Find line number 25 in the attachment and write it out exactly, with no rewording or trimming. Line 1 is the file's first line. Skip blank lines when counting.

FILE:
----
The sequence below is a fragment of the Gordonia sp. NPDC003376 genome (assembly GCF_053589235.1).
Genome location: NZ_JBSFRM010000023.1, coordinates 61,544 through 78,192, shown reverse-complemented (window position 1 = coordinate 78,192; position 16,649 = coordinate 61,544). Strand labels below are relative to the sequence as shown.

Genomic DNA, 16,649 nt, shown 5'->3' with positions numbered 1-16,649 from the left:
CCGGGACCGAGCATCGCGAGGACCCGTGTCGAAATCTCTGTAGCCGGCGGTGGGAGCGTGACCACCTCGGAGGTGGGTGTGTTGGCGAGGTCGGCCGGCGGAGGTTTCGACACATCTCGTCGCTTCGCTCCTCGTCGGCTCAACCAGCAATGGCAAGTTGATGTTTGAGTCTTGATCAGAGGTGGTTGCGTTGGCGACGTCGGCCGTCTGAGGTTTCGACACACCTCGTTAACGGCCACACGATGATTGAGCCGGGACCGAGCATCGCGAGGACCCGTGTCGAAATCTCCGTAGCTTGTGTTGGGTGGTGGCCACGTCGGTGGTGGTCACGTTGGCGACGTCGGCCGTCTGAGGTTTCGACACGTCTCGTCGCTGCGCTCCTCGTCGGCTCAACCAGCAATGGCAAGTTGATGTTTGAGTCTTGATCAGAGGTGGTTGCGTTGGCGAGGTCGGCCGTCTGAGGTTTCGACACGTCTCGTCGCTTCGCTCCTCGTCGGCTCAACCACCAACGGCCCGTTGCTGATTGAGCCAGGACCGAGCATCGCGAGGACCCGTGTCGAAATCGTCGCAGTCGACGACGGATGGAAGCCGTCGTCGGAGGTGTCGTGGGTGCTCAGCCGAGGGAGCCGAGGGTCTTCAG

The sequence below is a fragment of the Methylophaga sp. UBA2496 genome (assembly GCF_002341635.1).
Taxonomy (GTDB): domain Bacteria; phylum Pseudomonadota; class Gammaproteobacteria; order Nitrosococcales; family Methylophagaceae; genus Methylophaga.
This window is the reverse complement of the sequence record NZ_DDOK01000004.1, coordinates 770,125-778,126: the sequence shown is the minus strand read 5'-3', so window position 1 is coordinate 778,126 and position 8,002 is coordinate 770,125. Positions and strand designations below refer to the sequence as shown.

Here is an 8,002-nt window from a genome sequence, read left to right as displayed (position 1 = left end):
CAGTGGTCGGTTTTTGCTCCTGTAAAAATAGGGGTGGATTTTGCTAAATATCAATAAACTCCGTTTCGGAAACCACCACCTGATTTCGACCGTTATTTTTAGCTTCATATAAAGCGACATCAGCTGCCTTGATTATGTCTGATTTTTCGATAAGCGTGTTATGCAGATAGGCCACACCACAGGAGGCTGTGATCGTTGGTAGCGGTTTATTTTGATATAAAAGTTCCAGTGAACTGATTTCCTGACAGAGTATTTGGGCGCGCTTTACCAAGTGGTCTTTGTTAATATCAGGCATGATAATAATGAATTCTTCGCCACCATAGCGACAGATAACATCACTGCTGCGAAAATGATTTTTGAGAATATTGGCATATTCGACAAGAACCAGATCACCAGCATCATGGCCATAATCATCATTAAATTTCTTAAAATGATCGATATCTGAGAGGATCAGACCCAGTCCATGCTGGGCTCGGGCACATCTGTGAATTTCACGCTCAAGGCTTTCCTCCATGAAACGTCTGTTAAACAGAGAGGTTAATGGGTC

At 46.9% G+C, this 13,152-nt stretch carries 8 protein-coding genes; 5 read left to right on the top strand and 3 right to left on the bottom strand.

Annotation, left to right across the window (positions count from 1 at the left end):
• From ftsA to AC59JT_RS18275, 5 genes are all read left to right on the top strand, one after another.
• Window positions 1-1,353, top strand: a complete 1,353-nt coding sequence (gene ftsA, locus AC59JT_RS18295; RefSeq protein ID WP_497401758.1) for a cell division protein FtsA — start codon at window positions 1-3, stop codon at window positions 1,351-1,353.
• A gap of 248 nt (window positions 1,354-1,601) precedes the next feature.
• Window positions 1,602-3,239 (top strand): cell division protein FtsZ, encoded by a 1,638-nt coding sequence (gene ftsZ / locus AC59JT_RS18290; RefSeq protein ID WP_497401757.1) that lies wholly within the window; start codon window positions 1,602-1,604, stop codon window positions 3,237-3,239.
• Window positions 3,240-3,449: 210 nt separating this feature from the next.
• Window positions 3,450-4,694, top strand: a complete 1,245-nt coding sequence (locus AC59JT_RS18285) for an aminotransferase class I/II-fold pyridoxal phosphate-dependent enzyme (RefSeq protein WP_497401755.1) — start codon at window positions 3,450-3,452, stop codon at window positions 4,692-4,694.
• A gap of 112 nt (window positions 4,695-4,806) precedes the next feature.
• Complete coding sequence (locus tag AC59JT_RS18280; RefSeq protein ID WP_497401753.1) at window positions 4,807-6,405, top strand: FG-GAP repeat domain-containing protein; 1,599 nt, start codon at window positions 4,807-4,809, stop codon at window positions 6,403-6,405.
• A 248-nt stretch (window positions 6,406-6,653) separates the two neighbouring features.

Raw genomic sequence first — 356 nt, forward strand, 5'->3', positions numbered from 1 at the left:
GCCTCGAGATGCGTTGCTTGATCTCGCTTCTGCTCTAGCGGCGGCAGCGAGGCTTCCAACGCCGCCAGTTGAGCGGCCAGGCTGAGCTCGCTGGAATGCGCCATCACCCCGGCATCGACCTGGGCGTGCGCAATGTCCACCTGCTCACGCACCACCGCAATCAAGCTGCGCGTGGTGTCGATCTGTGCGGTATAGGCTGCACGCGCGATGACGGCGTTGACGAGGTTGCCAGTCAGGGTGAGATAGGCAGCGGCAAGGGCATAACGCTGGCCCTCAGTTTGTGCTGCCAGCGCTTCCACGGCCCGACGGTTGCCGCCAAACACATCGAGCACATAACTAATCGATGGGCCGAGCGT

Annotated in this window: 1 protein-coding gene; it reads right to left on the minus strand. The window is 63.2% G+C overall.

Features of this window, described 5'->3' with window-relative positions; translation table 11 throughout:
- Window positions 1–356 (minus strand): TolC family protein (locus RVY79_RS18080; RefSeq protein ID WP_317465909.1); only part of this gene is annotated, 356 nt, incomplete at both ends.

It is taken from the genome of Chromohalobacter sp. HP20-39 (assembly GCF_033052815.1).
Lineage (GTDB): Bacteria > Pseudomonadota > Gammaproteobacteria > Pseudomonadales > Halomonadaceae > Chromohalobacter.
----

- Window positions 1–356 (minus strand): TolC family protein (locus RVY79_RS18080; RefSeq protein ID WP_317465909.1); only part of this gene is annotated, 356 nt, incomplete at both ends.